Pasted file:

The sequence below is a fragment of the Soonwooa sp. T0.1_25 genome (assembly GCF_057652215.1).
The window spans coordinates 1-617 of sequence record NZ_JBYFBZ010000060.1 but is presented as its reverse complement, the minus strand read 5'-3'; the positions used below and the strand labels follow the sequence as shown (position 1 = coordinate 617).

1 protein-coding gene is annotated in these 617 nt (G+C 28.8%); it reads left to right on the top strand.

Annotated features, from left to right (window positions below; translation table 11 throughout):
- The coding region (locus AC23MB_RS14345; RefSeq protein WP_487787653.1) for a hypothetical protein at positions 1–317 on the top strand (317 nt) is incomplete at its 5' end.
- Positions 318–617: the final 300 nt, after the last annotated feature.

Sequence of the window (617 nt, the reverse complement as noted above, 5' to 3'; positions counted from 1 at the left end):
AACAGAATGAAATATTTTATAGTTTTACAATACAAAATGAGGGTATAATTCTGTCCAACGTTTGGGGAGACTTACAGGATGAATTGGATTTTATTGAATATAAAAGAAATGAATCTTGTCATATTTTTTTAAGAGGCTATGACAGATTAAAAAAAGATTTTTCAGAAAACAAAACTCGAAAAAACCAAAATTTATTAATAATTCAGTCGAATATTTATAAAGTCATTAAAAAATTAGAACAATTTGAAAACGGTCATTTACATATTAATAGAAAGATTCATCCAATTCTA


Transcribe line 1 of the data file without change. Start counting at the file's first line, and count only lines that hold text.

The sequence below is a fragment of the Soonwooa sp. T0.1_25 genome (assembly GCF_057652215.1).